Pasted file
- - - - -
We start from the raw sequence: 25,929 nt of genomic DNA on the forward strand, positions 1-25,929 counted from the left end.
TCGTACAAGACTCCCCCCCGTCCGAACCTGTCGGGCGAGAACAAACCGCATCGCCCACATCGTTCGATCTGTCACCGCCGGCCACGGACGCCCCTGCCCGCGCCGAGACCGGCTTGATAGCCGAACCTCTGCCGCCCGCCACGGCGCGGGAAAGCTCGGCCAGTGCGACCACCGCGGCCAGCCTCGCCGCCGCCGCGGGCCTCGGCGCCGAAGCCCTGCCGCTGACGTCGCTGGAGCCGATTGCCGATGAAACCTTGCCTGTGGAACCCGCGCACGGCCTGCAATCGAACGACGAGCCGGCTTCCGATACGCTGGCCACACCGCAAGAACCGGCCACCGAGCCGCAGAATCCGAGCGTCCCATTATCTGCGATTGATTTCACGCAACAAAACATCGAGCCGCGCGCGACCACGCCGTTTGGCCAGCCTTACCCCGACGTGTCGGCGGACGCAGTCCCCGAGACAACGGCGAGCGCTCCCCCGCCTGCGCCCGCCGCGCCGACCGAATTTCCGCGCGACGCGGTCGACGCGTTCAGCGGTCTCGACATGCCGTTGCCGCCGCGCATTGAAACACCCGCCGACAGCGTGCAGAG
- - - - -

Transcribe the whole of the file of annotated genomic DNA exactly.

We start from the raw sequence: 25,929 nt of genomic DNA on the forward strand, positions 1-25,929 counted from the left end.
TCGTACAAGACTCCCCCCCGTCCGAACCTGTCGGGCGAGAACAAACCGCATCGCCCACATCGTTCGATCTGTCACCGCCGGCCACGGACGCCCCTGCCCGCGCCGAGACCGGCTTGATAGCCGAACCTCTGCCGCCCGCCACGGCGCGGGAAAGCTCGGCCAGTGCGACCACCGCGGCCAGCCTCGCCGCCGCCGCGGGCCTCGGCGCCGAAGCCCTGCCGCTGACGTCGCTGGAGCCGATTGCCGATGAAACCTTGCCTGTGGAACCCGCGCACGGCCTGCAATCGAACGACGAGCCGGCTTCCGATACGCTGGCCACACCGCAAGAACCGGCCACCGAGCCGCAGAATCCGAGCGTCCCATTATCTGCGATTGATTTCACGCAACAAAACATCGAGCCGCGCGCGACCACGCCGTTTGGCCAGCCTTACCCCGACGTGTCGGCGGACGCAGTCCCCGAGACAACGGCGAGCGCTCCCCCGCCTGCGCCCGCCGCGCCGACCGAATTTCCGCGCGACGCGGTCGACGCGTTCAGCGGTCTCGACATGCCGTTGCCGCCGCGCATTGAAACACCCGCCGACAGCGTGCAGAG